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Now for the outer joint. It requires the exact same process except:
1. The retaining ring does not have tabs. It is a pressure ring and will close itself far enough to come out of the groove in the race IF you pull hard enough. I find it helpful to put the shaft in a vice and tap the joint with a hammer to pop it off.
Thanks for the illustrations!
There seem to be variations between the shafts, as my outer joint [on an aftermarket CV axle for the 1998 Sportsman 500, I assume it's a 1999 axle] has the same tabbed clip you show on your inner joint. I first did not see this clip and thought I could just knock the stub off, as I could with the front axles. So better to check if this expansion clip is there before destroying the bearing. The compression c-clip is much easier to work with.

Do you have any suggestion on what the longest lasting boots are. I would assume it depends on the mixture of the rubber. Silicone or neoprene content? Whenever I get something out of rubber made in China and it has that nasty smell (not like rubber used to smell) to it, I find it does not last very long.
 

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Plunger removal

Kicker,
I pulled out the cv joint and the plunger is still in the rear end what's the best way to get it out.

When I cut the boot I saw that the race was almost 90 to plunger so I beat it back (with 2x4)to get cv arm out. I have all the bearing but the outer race looks a little worn. What do you think is to worn to rebuild, I don't want to do it if its just going to fall apart again.
 

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Discussion Starter #23 (Edited)
I have rebuilt them without ever getting the "cup" (as I call it) out of the rear end. So unless you are going to change it entirely, I say rebuild it in place. Getting the ends out of the differentials is the hardest job I have come across yet.

If you really need to get it out... soak with PB blaster for a few days, clamp some vise grips on it after wedging a pry bars behind it. Pull the vice grips while forcefully prying, with a second pry bar on the opposite side from the first pry bar. The idea is to get tension on the joint with the first pry bar, then a sudden force on the other side to finish popping it out (it also helps to ensure it is coming out straight and therefore not binding itself.)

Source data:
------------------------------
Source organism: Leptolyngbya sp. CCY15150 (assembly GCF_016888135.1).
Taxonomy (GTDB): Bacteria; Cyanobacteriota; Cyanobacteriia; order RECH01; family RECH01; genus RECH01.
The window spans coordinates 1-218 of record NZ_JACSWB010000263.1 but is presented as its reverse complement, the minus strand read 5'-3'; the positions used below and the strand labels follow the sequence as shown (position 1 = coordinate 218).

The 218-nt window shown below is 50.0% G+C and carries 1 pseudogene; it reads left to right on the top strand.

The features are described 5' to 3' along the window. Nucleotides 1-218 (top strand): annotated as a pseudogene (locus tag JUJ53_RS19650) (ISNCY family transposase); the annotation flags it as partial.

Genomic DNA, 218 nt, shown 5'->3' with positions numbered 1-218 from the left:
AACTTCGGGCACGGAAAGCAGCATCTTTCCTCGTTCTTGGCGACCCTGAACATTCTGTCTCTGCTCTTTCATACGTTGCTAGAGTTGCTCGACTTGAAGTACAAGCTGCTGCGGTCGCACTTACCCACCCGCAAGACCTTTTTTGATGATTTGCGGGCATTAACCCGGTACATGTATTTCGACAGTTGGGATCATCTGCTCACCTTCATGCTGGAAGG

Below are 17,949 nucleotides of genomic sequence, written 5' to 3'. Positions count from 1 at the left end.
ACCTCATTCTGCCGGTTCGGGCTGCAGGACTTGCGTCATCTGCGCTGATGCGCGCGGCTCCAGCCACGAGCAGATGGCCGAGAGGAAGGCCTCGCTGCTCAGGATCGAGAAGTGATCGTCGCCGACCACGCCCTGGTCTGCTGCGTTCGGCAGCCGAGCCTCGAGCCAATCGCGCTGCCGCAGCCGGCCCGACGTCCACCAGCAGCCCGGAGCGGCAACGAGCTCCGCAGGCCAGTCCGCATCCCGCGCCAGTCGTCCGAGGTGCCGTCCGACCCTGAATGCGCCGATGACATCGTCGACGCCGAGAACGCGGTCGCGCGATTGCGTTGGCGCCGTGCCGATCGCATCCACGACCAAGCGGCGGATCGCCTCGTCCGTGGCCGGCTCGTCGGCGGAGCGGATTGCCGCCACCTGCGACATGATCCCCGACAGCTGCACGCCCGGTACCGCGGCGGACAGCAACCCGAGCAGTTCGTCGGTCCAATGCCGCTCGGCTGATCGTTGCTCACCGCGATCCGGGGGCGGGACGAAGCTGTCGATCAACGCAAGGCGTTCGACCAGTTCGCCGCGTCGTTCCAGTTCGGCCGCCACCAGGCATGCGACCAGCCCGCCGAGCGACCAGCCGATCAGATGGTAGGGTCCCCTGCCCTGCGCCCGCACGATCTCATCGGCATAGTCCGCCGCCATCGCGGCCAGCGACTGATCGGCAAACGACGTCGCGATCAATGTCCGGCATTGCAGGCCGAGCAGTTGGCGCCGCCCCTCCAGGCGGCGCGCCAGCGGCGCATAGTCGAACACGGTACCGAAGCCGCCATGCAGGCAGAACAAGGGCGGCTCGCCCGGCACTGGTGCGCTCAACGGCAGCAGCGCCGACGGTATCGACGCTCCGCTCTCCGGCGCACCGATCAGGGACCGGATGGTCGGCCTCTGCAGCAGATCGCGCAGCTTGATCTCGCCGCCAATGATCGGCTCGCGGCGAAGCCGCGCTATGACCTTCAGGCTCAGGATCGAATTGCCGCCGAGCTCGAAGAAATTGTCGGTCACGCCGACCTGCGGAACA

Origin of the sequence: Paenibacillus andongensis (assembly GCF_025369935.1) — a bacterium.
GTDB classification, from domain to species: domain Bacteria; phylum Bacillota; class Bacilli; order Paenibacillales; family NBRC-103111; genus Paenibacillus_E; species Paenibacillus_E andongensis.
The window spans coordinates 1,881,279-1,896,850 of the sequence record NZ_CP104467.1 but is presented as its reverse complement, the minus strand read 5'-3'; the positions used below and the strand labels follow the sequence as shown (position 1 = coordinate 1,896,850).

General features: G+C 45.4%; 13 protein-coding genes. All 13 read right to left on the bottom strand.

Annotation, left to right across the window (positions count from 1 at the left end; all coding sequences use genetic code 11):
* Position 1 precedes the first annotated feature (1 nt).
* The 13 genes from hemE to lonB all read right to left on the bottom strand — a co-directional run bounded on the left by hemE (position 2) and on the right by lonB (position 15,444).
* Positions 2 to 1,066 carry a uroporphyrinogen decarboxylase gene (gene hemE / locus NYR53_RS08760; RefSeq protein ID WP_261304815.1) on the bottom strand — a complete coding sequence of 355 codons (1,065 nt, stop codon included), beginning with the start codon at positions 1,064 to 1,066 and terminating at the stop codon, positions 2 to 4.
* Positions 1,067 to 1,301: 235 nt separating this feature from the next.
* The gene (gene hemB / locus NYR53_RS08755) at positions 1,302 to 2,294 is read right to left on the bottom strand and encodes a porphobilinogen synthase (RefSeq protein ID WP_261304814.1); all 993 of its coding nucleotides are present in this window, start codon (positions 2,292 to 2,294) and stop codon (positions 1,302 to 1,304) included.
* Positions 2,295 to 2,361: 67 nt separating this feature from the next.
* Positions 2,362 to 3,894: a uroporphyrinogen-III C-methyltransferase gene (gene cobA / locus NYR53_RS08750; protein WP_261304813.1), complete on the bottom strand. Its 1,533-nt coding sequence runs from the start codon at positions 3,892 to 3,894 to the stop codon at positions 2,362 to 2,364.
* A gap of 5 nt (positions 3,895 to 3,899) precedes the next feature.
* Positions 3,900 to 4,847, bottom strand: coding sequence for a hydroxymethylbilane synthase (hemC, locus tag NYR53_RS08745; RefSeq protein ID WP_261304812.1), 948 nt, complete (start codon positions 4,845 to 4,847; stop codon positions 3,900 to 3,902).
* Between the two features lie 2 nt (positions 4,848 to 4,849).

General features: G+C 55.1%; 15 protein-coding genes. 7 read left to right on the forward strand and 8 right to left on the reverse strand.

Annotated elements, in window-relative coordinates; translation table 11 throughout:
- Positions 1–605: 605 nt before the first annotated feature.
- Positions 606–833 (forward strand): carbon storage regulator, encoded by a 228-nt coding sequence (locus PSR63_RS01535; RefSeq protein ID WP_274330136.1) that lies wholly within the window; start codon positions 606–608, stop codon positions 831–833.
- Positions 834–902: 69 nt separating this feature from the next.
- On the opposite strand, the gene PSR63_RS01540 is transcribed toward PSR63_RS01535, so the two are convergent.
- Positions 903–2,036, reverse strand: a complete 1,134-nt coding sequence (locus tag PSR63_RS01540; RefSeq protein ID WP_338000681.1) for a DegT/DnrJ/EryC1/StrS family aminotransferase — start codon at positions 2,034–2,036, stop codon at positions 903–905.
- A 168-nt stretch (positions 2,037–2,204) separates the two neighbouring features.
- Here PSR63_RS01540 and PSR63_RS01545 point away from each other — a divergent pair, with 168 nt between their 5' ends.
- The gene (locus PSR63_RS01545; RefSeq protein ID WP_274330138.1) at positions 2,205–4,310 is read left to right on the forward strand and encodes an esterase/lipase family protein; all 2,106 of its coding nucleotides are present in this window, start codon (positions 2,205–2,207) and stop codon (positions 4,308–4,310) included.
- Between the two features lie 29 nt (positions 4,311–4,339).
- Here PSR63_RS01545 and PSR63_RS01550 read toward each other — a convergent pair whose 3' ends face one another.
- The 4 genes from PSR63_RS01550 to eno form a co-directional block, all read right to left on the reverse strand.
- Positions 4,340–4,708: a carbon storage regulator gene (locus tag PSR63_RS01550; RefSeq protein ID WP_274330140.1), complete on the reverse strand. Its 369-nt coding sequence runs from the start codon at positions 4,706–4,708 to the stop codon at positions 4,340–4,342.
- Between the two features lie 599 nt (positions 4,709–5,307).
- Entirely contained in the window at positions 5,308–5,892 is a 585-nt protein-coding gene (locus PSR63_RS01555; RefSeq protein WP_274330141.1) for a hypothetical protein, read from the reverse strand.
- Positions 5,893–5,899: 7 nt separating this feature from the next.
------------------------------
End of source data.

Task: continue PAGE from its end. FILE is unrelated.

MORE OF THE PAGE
If that wont do it, I have had to pull the other side out and drive it our from the opposite side.

As far as whether it is too worn, I can't say. Even photos wouldn't help with that. Without getting hands on it, and feeling how it moves, and if it has any burrs, I can't say. You could try putting it back together with the same race and bearings and seeing how freely it moves. If, after that, you feel like it is just going to fall apart again, I probably would get a new one.
 

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This is way I was looking for! Thanks!
I have 2 questions though...
1. I am rebuilding the inner joint on the front of a 06 sportsman. Doe the larger diameter end of the cage face into the cup or out? 2. How do I know when I havfepugh grease in but not to much?
 

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I am out of words for this repair! I'm having a hard time just getting 4 bearings in. Does anyone have a trick other then just being patient and trying over and over again! I'm losing my hair because of this!
 

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Maverick, I forgot which way that inner housing goes but it is the way that allows the nost deflection of the axle. Just look at it from that point of view. The grese, I'm not sure you can put in too much, it;s about the same as a small travel size tooth paste tube.
John
 
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